An Uzbek Tatar woman from Kazan included in the list of "21 for ’21"

How Adeliia Faizullina becomes a promising Tatar composer in the United States

An Uzbek Tatar woman from Kazan included in the list of
Photo: Leysan Gilyazova / adeliiacomposer.com

The Washington Post, largest newspaper in the US capital, published the article "21 for ’21: Composers and performers who sound like tomorrow”. Сomposer from Kazan, now American, Adeliia Faizullina, has also been included in this top of musicians. Realnoe Vremya tells about the talented Tatar woman, whom the Western listener fell in love with.

Uzbekistan — Tatarstan — US

“As I am visually-impaired, sounds show me my environment”, the Washington Post quotes composer, vocalist and multi-instrumentalist Adeliia Faizullina in the notes to Bolghar, a shimmering orchestral work centered on the quray (a Tatar folk instrument akin to a penny whistle).

This musical environment, it turns out, is vast and varied, encompassing memory and imagination — as showcased in “Drops and Ripples”, her elastic and evocative contribution to Tesla Quartet’s Alternating Currents series, or her own four-movement suite of “Tatar Folk Tales”.

“We have to take care of our heritage for the future”, Faizullina writes. “We never know what’s going to happen”.

Curiously, “Drops and Ripples” was born as part of a project in which composers were asked to write small pieces during the pandemic, using a fragment of Beethoven's String Quartet No. 5. Each piece here is a “drop” from the violin and a “ripple” from the quartet.

“The world of music and composition gives me the opportunity to represent colours”

Adeliia Faizullina is 32 years old, she is a vocalist, multi-instrumentalist, in particular, plays the Tatar quray. She was born in Uzbekistan, and moved to Kazan at the age of six, where her grandmother sang her prayers. As she admits, a big problem for her is the inability to read the notes herself. At the age of 10, she won the competition for disabled children of the Republic of Tatarstan as a pianist, at the age of 15, she won the Zhiganov Piano Competition.

Faizullina points out in her biography that as a composer, she is inspired by the music and poetry of Tatar folklore.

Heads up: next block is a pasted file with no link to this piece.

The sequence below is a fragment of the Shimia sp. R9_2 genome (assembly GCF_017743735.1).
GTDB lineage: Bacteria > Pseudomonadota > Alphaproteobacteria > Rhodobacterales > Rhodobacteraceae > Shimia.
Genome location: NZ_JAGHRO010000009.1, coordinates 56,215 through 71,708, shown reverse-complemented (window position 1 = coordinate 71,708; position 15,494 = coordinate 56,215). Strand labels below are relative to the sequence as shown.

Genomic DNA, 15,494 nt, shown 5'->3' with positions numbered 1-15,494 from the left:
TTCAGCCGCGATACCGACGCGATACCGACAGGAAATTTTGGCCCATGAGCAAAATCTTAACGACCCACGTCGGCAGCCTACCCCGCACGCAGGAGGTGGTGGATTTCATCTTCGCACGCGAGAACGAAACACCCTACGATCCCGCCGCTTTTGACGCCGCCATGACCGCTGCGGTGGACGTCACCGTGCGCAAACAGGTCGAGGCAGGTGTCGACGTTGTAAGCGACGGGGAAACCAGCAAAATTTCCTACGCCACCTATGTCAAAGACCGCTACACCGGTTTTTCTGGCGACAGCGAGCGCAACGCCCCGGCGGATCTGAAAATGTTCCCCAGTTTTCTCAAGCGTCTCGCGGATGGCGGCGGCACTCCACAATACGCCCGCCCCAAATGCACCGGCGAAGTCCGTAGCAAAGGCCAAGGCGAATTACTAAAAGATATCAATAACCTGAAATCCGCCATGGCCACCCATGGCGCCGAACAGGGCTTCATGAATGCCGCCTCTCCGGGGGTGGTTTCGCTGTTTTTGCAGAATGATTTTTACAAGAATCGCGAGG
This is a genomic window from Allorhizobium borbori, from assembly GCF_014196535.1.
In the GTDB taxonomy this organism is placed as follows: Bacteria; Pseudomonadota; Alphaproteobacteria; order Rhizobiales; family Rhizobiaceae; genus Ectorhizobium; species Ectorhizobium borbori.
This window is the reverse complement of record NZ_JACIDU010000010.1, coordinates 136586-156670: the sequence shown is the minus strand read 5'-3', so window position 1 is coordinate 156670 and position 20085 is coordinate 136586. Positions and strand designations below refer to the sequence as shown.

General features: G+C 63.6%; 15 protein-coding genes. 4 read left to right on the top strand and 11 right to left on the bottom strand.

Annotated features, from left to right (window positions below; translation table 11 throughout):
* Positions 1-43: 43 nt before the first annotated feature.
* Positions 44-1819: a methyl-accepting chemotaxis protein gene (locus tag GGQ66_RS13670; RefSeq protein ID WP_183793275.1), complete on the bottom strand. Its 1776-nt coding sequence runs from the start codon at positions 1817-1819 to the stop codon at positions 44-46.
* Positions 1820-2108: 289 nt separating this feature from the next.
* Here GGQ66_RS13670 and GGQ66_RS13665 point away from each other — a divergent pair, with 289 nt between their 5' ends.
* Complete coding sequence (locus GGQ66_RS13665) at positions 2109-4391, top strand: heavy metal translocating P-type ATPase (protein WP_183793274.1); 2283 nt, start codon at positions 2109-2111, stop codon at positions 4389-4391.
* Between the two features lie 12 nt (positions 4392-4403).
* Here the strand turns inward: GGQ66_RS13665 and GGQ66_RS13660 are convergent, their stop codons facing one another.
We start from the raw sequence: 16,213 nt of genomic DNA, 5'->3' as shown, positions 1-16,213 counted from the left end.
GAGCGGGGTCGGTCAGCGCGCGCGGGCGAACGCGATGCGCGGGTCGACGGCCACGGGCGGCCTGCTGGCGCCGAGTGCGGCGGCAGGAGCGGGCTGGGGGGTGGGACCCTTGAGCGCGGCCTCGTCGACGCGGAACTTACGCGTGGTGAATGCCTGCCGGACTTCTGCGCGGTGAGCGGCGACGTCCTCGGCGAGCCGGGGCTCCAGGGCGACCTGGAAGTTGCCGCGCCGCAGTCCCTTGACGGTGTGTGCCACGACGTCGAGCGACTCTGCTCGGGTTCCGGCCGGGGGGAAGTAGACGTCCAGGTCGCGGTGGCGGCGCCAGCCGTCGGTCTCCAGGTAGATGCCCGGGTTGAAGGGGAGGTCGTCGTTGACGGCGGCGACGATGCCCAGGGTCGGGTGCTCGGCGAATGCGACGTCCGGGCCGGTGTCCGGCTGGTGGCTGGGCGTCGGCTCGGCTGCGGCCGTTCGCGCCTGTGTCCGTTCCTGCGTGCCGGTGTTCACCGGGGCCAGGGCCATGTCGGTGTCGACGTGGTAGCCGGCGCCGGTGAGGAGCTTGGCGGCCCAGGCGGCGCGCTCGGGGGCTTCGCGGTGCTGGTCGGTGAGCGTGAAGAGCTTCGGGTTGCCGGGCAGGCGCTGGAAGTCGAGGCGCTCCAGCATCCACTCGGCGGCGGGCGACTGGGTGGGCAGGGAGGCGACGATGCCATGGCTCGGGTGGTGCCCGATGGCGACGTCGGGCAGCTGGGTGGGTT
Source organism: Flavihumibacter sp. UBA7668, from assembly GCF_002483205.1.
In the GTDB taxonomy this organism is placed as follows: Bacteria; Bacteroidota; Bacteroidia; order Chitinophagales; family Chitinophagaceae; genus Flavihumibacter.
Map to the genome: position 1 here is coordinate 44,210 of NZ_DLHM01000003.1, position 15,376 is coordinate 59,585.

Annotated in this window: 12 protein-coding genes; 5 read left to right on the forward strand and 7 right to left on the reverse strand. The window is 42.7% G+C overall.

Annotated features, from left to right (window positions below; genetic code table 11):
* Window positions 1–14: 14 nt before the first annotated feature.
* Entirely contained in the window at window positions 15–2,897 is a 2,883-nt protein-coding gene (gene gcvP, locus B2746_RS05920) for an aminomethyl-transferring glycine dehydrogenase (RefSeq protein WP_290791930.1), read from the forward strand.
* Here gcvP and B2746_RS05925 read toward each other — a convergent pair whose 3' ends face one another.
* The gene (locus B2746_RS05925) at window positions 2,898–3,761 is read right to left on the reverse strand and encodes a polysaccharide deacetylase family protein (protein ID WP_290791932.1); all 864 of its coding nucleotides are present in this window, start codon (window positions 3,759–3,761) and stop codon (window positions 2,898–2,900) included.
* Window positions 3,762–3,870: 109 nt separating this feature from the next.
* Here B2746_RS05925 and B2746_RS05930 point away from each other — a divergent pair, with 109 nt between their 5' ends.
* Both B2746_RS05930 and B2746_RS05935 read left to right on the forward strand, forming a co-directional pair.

She attended the Aukhadeev College, then went to the Gnesin Academy, and later to the University of Texas at Austin and the University of Southern California. She is an assistant composer at the Gabriela Lena Frank Creative Academy and a Cynthia Jackson Ford fellow. Her music was played by violinist Jennifer Ko, Tesla Quartet, and the Metropolis ensemble. In 2019, she won the Seattle Symphony Celebrate Asia competition and performed with the local orchestra in 2020. She also won, for example, in the competition of young composers on the radio Orpheus in Moscow. In Kazan, her music was played, in particular, by the State String Quartet of the Republic of Tatarstan.

At the same time, news about the composer ends in 2014 — this, for example, is a performance at the social and cultural forum The Art of Good within the framework of the Decade of the Disabled, which was held for the blind Kazan residents. As a vocalist, Adeliia herself voiced her works — Tatar Folk Tales, Soo Anaso (Mermaid), Strain to Shine. As a singer and composer, she actively participated in the events of the All-Russian Society for the Blind.

Also on the Internet, you can find her detailed interview for the website I Care If You Listen. As part of the Turning Up the Volume series, the site talks to promising representatives of American classical music.

“I'm blind, but the world of music and composition gives me the opportunity to represent colours”, — says Faizullina. “It gives me the opportunity to experiment with musical inflections, to create a space of sounds and the volume of musical forms, drawing musical landscapes of nature using the timbres of instruments and human voices. I like the freedom that music gives me. I am interested in mixing Tatar folk traditions and poetry with Western modern music, experimenting with advanced instrumental techniques, overtones, and the sound of instruments”.

By Radif Kashapov